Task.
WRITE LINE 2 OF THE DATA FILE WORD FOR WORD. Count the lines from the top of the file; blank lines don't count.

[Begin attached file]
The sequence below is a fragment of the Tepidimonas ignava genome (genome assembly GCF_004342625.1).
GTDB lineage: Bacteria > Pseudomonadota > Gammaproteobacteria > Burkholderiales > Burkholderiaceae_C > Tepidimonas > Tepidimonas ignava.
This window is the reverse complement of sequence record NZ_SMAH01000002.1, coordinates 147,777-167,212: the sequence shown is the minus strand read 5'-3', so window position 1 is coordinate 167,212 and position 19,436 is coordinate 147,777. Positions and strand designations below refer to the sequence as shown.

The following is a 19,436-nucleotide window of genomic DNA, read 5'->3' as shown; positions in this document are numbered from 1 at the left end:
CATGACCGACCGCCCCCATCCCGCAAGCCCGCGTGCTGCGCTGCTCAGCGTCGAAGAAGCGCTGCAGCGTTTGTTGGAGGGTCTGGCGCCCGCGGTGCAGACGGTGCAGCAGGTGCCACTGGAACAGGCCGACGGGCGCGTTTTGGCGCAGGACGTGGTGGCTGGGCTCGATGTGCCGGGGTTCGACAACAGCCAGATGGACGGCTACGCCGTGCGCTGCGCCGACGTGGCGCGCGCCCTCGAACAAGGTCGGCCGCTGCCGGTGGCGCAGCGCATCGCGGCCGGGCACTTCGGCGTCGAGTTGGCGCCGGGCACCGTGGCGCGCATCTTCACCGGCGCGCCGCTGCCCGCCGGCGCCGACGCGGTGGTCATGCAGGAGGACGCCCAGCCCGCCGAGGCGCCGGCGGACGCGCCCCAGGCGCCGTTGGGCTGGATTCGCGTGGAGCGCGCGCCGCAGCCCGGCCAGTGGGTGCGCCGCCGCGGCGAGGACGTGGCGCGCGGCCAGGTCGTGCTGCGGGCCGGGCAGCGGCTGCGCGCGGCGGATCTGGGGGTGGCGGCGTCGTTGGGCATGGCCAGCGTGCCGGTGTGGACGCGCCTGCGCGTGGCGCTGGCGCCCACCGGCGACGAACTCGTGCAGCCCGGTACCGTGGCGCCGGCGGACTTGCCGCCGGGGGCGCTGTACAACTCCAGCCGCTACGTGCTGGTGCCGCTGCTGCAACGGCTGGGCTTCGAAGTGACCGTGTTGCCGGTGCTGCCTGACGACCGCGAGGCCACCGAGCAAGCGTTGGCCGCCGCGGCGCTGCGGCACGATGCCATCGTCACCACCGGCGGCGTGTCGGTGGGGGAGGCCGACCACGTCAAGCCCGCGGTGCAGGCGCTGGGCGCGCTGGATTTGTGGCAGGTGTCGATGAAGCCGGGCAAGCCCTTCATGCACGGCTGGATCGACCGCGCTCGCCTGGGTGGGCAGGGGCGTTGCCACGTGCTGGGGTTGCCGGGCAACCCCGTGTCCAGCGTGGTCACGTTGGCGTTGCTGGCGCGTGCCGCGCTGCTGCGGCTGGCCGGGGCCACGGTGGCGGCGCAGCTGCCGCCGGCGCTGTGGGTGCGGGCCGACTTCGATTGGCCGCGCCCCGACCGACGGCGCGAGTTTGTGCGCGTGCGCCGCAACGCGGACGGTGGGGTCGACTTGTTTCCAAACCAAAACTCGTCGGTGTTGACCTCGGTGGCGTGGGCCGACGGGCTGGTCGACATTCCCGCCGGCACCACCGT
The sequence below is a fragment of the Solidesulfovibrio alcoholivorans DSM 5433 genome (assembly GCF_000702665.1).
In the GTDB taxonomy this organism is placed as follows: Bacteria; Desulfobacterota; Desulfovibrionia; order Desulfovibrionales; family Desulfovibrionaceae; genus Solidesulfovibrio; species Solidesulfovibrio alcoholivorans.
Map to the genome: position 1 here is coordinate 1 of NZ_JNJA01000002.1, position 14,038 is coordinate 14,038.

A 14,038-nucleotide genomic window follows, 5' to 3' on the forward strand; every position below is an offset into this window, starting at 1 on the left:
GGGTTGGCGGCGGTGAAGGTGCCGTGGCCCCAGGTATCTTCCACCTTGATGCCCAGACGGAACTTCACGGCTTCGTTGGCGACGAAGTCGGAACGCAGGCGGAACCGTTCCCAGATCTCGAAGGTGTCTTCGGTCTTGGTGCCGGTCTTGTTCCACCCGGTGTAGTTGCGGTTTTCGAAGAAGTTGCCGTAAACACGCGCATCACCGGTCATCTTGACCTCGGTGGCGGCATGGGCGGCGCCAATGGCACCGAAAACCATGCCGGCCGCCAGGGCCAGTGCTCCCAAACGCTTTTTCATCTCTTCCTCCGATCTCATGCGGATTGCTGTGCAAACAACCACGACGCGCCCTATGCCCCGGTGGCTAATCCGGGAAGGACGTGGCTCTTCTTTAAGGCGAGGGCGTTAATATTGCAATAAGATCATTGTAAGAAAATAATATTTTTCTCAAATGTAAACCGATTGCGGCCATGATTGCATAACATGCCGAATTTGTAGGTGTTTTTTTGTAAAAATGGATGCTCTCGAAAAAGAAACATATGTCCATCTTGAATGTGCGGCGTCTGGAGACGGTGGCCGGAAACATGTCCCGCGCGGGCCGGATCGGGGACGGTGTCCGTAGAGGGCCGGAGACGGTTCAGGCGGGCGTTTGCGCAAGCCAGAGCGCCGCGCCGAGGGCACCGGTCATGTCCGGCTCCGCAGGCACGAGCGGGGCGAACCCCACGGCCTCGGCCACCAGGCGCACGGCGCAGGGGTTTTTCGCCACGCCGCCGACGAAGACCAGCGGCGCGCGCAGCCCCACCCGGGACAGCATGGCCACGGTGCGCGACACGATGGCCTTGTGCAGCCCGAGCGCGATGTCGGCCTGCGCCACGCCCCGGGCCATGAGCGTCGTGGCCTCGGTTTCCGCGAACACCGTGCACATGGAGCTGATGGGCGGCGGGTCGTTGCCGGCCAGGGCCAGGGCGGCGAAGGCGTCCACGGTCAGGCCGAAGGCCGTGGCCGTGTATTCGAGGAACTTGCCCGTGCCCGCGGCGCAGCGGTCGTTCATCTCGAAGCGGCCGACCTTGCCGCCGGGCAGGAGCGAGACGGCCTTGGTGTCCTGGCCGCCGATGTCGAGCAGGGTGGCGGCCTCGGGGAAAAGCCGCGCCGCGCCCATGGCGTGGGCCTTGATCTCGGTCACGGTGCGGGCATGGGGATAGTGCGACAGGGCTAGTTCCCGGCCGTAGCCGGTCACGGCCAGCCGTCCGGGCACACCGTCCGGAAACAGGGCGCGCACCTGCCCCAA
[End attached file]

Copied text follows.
GTDB lineage: Bacteria > Pseudomonadota > Gammaproteobacteria > Burkholderiales > Burkholderiaceae_C > Tepidimonas > Tepidimonas ignava.